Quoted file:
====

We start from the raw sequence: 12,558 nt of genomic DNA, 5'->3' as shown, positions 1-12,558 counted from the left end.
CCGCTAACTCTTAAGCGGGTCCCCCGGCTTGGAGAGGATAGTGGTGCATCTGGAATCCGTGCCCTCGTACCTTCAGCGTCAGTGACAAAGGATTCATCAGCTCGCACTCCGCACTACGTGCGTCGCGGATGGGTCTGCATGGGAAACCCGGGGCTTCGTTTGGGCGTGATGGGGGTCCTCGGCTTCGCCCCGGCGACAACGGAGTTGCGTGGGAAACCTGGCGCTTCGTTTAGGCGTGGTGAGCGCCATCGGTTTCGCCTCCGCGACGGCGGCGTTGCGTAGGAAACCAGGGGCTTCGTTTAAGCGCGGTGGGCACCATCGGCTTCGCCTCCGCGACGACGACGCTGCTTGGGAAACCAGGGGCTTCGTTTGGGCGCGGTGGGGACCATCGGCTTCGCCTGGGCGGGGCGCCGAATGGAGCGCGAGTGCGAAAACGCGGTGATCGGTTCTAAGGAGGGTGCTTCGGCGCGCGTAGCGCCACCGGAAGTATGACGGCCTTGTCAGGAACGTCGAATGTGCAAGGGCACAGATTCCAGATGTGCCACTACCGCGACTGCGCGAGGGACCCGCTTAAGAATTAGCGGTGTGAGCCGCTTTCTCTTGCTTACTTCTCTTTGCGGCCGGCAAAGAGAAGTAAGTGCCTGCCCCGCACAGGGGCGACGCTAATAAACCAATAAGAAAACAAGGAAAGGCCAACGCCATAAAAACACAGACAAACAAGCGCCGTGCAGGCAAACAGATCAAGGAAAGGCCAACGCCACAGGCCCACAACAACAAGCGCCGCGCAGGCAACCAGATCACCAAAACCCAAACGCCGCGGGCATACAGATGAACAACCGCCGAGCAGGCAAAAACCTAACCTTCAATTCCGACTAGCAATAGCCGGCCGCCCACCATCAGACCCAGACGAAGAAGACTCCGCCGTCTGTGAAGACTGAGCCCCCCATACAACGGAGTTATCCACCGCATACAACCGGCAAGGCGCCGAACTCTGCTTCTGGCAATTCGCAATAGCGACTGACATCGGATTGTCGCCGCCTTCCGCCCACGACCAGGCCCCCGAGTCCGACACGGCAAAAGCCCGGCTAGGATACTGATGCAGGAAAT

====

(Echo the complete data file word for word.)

We start from the raw sequence: 12,558 nt of genomic DNA, 5'->3' as shown, positions 1-12,558 counted from the left end.
CCGCTAACTCTTAAGCGGGTCCCCCGGCTTGGAGAGGATAGTGGTGCATCTGGAATCCGTGCCCTCGTACCTTCAGCGTCAGTGACAAAGGATTCATCAGCTCGCACTCCGCACTACGTGCGTCGCGGATGGGTCTGCATGGGAAACCCGGGGCTTCGTTTGGGCGTGATGGGGGTCCTCGGCTTCGCCCCGGCGACAACGGAGTTGCGTGGGAAACCTGGCGCTTCGTTTAGGCGTGGTGAGCGCCATCGGTTTCGCCTCCGCGACGGCGGCGTTGCGTAGGAAACCAGGGGCTTCGTTTAAGCGCGGTGGGCACCATCGGCTTCGCCTCCGCGACGACGACGCTGCTTGGGAAACCAGGGGCTTCGTTTGGGCGCGGTGGGGACCATCGGCTTCGCCTGGGCGGGGCGCCGAATGGAGCGCGAGTGCGAAAACGCGGTGATCGGTTCTAAGGAGGGTGCTTCGGCGCGCGTAGCGCCACCGGAAGTATGACGGCCTTGTCAGGAACGTCGAATGTGCAAGGGCACAGATTCCAGATGTGCCACTACCGCGACTGCGCGAGGGACCCGCTTAAGAATTAGCGGTGTGAGCCGCTTTCTCTTGCTTACTTCTCTTTGCGGCCGGCAAAGAGAAGTAAGTGCCTGCCCCGCACAGGGGCGACGCTAATAAACCAATAAGAAAACAAGGAAAGGCCAACGCCATAAAAACACAGACAAACAAGCGCCGTGCAGGCAAACAGATCAAGGAAAGGCCAACGCCACAGGCCCACAACAACAAGCGCCGCGCAGGCAACCAGATCACCAAAACCCAAACGCCGCGGGCATACAGATGAACAACCGCCGAGCAGGCAAAAACCTAACCTTCAATTCCGACTAGCAATAGCCGGCCGCCCACCATCAGACCCAGACGAAGAAGACTCCGCCGTCTGTGAAGACTGAGCCCCCCATACAACGGAGTTATCCACCGCATACAACCGGCAAGGCGCCGAACTCTGCTTCTGGCAATTCGCAATAGCGACTGACATCGGATTGTCGCCGCCTTCCGCCCACGACCAGGCCCCCGAGTCCGACACGGCAAAAGCCCGGCTAGGATACTGATGCAGGAAAT